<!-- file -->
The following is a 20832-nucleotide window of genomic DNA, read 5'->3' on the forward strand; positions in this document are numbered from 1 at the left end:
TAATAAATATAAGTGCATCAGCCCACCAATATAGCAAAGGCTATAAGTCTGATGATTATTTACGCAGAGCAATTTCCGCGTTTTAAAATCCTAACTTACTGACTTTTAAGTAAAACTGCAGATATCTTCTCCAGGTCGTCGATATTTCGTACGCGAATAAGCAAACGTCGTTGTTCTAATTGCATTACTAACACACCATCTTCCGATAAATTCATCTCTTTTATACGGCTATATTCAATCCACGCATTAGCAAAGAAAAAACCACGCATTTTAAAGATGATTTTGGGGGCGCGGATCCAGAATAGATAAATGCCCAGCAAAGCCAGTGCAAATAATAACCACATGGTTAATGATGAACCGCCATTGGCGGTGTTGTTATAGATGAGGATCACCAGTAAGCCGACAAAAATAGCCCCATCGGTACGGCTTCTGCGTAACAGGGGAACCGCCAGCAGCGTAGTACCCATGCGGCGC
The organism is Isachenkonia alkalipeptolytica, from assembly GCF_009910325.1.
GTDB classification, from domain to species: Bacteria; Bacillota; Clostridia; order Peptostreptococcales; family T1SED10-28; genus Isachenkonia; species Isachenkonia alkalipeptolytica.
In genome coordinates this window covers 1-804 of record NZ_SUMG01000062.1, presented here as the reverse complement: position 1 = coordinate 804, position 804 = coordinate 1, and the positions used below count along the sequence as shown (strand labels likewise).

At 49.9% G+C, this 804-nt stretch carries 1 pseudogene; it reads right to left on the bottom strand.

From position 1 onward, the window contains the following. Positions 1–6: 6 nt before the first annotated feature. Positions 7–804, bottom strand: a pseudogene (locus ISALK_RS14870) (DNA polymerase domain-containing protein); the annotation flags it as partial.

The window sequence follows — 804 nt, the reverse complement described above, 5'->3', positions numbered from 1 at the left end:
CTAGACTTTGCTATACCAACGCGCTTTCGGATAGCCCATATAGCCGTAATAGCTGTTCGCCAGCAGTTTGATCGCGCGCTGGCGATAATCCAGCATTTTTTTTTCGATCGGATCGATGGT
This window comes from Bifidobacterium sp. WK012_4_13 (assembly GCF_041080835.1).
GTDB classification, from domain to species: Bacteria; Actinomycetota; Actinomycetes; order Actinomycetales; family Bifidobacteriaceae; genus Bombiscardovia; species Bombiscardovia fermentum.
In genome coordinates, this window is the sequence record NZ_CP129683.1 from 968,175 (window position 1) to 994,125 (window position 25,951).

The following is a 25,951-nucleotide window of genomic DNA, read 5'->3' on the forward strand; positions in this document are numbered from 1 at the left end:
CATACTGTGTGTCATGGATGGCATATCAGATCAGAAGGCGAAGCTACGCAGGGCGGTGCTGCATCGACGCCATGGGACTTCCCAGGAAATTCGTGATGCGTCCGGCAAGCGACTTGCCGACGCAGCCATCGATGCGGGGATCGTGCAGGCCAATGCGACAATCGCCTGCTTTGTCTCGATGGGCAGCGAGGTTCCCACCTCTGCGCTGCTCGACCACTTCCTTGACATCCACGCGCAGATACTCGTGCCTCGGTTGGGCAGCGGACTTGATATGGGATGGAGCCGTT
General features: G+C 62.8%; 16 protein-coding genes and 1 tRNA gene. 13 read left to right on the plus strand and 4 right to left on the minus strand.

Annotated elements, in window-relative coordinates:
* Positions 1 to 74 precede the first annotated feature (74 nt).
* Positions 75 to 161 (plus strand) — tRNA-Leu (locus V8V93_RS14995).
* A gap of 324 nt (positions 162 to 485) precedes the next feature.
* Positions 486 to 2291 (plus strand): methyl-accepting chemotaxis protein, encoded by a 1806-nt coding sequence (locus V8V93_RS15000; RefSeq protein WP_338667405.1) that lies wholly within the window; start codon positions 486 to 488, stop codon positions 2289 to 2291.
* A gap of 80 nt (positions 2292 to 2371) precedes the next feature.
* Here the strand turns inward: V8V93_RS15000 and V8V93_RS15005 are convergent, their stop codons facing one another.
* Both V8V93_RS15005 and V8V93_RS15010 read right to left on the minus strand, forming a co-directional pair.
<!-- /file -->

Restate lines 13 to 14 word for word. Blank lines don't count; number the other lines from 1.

The following is a 25,951-nucleotide window of genomic DNA, read 5'->3' on the forward strand; positions in this document are numbered from 1 at the left end:
CATACTGTGTGTCATGGATGGCATATCAGATCAGAAGGCGAAGCTACGCAGGGCGGTGCTGCATCGACGCCATGGGACTTCCCAGGAAATTCGTGATGCGTCCGGCAAGCGACTTGCCGACGCAGCCATCGATGCGGGGATCGTGCAGGCCAATGCGACAATCGCCTGCTTTGTCTCGATGGGCAGCGAGGTTCCCACCTCTGCGCTGCTCGACCACTTCCTTGACATCCACGCGCAGATACTCGTGCCTCGGTTGGGCAGCGGACTTGATATGGGATGGAGCCGTT